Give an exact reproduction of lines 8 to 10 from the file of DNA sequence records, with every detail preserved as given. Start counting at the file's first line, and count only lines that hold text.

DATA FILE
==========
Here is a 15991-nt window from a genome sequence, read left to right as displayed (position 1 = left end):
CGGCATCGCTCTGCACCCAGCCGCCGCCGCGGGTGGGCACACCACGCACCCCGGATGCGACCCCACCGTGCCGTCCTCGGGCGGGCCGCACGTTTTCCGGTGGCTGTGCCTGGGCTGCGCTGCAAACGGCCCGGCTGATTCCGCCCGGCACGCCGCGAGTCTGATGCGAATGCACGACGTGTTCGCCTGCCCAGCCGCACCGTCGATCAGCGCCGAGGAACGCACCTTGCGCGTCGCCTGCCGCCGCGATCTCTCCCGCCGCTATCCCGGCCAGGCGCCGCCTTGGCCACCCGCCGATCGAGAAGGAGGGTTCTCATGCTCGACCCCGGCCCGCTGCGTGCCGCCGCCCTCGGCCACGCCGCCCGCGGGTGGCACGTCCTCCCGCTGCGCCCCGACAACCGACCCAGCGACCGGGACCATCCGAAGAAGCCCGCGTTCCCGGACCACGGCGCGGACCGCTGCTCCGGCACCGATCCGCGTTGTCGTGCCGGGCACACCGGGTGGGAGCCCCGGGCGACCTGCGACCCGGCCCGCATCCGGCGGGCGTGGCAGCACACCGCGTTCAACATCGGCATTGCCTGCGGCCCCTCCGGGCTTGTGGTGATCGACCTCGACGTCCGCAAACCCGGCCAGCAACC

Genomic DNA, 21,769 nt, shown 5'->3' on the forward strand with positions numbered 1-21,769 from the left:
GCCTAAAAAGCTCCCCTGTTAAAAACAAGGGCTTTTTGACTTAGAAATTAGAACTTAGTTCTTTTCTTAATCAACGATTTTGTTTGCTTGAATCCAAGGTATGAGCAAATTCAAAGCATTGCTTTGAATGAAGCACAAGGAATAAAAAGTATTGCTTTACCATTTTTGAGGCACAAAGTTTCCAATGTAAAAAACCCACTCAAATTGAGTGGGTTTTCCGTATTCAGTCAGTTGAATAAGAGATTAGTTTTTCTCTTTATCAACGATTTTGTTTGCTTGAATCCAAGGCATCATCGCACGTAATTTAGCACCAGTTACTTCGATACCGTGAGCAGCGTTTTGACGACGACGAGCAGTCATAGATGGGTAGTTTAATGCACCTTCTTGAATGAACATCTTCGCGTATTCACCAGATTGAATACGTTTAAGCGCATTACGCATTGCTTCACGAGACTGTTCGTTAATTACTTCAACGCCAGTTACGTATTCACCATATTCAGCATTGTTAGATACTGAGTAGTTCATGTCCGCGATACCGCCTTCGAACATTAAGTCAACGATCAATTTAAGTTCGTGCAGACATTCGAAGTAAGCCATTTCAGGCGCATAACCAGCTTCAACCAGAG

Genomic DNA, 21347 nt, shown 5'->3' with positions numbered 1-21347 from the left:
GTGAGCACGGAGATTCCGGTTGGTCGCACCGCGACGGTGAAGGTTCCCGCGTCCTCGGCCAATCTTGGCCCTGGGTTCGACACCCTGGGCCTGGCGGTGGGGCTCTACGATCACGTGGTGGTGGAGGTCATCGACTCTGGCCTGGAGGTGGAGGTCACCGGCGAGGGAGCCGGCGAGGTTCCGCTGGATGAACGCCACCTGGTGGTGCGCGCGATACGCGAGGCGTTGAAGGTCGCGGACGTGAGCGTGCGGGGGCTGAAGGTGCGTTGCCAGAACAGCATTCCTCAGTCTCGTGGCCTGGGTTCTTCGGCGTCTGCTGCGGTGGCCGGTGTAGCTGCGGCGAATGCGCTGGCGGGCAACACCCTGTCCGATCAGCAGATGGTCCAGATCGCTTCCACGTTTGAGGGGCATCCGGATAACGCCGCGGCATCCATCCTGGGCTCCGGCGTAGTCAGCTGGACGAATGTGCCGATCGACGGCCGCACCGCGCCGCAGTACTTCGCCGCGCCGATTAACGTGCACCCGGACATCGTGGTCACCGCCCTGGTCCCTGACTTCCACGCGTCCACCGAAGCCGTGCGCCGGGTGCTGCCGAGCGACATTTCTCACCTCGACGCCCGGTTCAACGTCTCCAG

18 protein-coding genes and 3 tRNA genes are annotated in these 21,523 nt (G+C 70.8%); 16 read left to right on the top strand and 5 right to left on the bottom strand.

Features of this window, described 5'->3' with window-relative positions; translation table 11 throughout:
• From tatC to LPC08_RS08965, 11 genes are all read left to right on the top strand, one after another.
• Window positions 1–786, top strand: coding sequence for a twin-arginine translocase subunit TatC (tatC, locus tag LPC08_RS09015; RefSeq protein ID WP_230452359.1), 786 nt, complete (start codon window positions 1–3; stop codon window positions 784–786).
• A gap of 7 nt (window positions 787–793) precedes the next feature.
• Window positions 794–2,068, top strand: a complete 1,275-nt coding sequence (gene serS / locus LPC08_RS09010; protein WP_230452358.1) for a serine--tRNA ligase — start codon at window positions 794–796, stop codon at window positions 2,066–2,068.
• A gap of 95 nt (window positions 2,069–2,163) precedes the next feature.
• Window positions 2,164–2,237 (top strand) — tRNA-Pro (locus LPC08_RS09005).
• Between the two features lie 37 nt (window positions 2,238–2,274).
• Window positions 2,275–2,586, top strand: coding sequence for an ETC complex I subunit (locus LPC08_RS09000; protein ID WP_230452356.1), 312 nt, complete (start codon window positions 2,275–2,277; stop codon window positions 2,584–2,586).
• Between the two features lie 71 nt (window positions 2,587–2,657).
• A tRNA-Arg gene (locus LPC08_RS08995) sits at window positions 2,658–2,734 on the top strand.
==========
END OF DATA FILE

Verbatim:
Features of this window, described 5'->3' with window-relative positions; translation table 11 throughout:
• From tatC to LPC08_RS08965, 11 genes are all read left to right on the top strand, one after another.
• Window positions 1–786, top strand: coding sequence for a twin-arginine translocase subunit TatC (tatC, locus tag LPC08_RS09015; RefSeq protein ID WP_230452359.1), 786 nt, complete (start codon window positions 1–3; stop codon window positions 784–786).